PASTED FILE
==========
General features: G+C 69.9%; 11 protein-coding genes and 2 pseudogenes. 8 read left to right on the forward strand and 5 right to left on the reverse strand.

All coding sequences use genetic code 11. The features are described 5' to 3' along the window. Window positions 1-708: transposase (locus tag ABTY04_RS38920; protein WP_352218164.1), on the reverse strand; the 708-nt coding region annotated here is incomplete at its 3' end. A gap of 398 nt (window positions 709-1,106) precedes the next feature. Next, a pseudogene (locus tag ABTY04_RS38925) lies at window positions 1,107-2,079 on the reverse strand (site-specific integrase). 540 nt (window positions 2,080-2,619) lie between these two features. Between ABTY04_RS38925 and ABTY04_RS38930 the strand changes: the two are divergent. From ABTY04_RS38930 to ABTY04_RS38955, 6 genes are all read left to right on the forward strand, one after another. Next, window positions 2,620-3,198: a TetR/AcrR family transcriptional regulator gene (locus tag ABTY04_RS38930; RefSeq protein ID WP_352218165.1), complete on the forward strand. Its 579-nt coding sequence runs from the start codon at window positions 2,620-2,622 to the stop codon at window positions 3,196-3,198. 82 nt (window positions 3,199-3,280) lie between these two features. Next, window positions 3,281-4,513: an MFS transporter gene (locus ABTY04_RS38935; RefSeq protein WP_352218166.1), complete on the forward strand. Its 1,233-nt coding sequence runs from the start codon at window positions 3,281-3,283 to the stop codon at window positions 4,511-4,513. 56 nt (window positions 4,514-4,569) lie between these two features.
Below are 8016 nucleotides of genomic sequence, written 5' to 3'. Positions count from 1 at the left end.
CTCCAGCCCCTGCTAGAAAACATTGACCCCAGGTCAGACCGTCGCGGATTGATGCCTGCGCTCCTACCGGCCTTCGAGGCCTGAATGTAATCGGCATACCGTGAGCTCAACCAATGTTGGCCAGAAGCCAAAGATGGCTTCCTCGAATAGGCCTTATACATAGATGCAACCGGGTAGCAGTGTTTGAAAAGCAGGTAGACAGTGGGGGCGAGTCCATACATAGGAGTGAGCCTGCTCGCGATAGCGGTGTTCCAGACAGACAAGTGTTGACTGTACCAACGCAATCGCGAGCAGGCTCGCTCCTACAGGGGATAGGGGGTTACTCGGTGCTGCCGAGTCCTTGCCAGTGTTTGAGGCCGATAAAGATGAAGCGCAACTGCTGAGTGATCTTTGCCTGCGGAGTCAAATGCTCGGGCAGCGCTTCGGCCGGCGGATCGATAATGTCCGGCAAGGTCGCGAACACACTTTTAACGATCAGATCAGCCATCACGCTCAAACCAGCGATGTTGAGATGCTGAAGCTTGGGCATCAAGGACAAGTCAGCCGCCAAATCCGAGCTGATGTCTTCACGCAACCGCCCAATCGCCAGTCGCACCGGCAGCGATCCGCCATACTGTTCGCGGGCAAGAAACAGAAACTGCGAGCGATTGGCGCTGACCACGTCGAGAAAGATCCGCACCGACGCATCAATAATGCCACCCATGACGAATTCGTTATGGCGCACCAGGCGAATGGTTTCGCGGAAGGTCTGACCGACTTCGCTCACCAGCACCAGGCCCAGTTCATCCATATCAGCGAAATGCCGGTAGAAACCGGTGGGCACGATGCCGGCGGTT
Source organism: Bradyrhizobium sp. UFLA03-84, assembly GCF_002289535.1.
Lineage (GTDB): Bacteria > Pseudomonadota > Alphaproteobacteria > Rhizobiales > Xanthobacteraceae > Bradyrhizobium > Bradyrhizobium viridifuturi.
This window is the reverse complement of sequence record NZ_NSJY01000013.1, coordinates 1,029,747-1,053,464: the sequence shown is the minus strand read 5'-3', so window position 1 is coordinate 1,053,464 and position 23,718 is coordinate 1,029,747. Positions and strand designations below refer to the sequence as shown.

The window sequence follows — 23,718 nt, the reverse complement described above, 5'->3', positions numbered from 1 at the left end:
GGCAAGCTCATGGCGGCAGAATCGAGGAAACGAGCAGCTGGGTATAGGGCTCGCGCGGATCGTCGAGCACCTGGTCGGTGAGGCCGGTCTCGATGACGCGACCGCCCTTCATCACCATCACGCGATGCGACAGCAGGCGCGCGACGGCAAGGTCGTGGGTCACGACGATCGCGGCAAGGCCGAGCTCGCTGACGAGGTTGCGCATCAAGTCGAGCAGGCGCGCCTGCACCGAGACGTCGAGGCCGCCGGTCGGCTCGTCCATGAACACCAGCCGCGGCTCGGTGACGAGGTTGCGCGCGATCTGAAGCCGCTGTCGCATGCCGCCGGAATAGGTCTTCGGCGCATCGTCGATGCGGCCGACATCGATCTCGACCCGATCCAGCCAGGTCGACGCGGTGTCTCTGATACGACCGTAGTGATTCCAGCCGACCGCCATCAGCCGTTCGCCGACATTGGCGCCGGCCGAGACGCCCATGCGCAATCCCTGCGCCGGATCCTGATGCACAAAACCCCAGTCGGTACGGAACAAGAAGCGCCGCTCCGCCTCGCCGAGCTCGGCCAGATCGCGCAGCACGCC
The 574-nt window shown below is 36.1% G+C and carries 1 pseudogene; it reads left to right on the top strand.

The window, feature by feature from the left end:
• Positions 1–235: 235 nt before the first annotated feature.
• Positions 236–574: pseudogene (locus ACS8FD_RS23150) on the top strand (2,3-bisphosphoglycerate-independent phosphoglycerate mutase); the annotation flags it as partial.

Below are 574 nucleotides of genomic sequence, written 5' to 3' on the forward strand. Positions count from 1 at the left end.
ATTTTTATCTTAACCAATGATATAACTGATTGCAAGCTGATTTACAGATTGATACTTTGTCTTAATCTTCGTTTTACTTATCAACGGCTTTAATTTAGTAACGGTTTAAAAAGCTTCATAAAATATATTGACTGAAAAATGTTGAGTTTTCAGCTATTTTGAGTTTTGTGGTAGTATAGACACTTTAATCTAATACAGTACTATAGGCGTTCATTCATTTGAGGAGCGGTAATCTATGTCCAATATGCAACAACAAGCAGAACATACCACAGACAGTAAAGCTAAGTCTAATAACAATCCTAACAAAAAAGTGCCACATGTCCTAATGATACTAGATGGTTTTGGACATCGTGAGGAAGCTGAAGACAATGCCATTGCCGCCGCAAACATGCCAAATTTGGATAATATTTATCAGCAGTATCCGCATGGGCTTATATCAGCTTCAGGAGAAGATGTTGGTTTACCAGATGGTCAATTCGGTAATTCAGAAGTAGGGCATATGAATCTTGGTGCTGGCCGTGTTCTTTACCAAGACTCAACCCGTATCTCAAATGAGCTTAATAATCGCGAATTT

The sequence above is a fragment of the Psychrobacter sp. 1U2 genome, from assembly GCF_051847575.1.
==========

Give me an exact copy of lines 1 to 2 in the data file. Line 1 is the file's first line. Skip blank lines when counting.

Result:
General features: G+C 69.9%; 11 protein-coding genes and 2 pseudogenes. 8 read left to right on the forward strand and 5 right to left on the reverse strand.

All coding sequences use genetic code 11. The features are described 5' to 3' along the window. Window positions 1-708: transposase (locus tag ABTY04_RS38920; protein WP_352218164.1), on the reverse strand; the 708-nt coding region annotated here is incomplete at its 3' end. A gap of 398 nt (window positions 709-1,106) precedes the next feature. Next, a pseudogene (locus tag ABTY04_RS38925) lies at window positions 1,107-2,079 on the reverse strand (site-specific integrase). 540 nt (window positions 2,080-2,619) lie between these two features. Between ABTY04_RS38925 and ABTY04_RS38930 the strand changes: the two are divergent. From ABTY04_RS38930 to ABTY04_RS38955, 6 genes are all read left to right on the forward strand, one after another. Next, window positions 2,620-3,198: a TetR/AcrR family transcriptional regulator gene (locus tag ABTY04_RS38930; RefSeq protein ID WP_352218165.1), complete on the forward strand. Its 579-nt coding sequence runs from the start codon at window positions 2,620-2,622 to the stop codon at window positions 3,196-3,198. 82 nt (window positions 3,199-3,280) lie between these two features. Next, window positions 3,281-4,513: an MFS transporter gene (locus ABTY04_RS38935; RefSeq protein WP_352218166.1), complete on the forward strand. Its 1,233-nt coding sequence runs from the start codon at window positions 3,281-3,283 to the stop codon at window positions 4,511-4,513. 56 nt (window positions 4,514-4,569) lie between these two features.